The Nets brass hasn’t said much about him this summer. His name only surfaced a few times in the media. He was seen working out in Dallas early in June with Chris Bosh, Acie Law, Alexis Ajinca, Mo Ager and Quinton Ross. By mid-July, he was working out at the Nets practice facility with fellow big men Brook Lopez, Yi Jianlian, and Boone.

Kiki Vandeweghe seemed to hint his days were done when in a mid-July interview with the Nets’ Ben Couch, he failed to mention Williams and only Williams in an assessment of the team. Moreover, the Nets’ acquisition of Tony Battie and Eduardo Najera's return to health can't be positives for him. They just pushed him down the bench. Battie wasn’t just a back-up for Dwight Howard. He filled in for Rashard Lewis at power forward. Najera is a physical if not spectacular defender…and like Battie a mature veteran.

Still, in the past few weeks, there have been indications that maybe, just maybe, the Nets haven’t given up on Williams completely and have once again given him that one last chance to prove his potential.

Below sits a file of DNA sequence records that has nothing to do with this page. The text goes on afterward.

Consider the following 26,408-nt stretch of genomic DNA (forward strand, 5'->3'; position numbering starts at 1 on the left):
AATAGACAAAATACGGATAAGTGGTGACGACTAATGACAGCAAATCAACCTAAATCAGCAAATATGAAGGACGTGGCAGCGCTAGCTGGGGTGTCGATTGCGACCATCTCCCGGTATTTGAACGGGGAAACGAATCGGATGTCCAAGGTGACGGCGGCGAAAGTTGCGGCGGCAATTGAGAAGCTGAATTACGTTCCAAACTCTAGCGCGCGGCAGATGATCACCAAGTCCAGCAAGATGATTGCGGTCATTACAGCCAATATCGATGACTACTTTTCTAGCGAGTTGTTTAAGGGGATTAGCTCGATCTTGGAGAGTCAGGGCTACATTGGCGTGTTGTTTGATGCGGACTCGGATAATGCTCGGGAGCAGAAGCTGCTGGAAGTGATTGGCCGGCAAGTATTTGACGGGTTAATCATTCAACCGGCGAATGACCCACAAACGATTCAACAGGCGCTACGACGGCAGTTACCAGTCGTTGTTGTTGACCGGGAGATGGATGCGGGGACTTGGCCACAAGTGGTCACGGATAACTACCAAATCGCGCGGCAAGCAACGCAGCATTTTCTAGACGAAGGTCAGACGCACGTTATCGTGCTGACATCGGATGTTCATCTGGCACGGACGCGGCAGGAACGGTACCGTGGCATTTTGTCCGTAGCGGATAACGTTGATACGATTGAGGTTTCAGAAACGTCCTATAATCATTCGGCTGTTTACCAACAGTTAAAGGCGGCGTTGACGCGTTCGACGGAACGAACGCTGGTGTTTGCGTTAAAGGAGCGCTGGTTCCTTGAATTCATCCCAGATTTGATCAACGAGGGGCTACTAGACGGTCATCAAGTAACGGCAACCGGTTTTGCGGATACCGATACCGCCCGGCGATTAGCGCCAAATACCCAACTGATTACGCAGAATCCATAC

The biggest indicator came earlier this month when the Nets sent him to Nugget assistant coach Tim Grgurich’s development camp along with Chris Douglas-Roberts and Terrence Williams. Vandeweghe went with them to the camp, where media and agents are prohibited from attending workouts. He spoke again with Couch on his return.

Vandeweghe had high praise for TWill and talked about CDR’s work ethic this summer and how hard he has worked to improve his shooting and ball handling. Neither was surprising. Vandeweghe likes both players. What he had to say about Sean Williams, however, was surprising at least on the surface: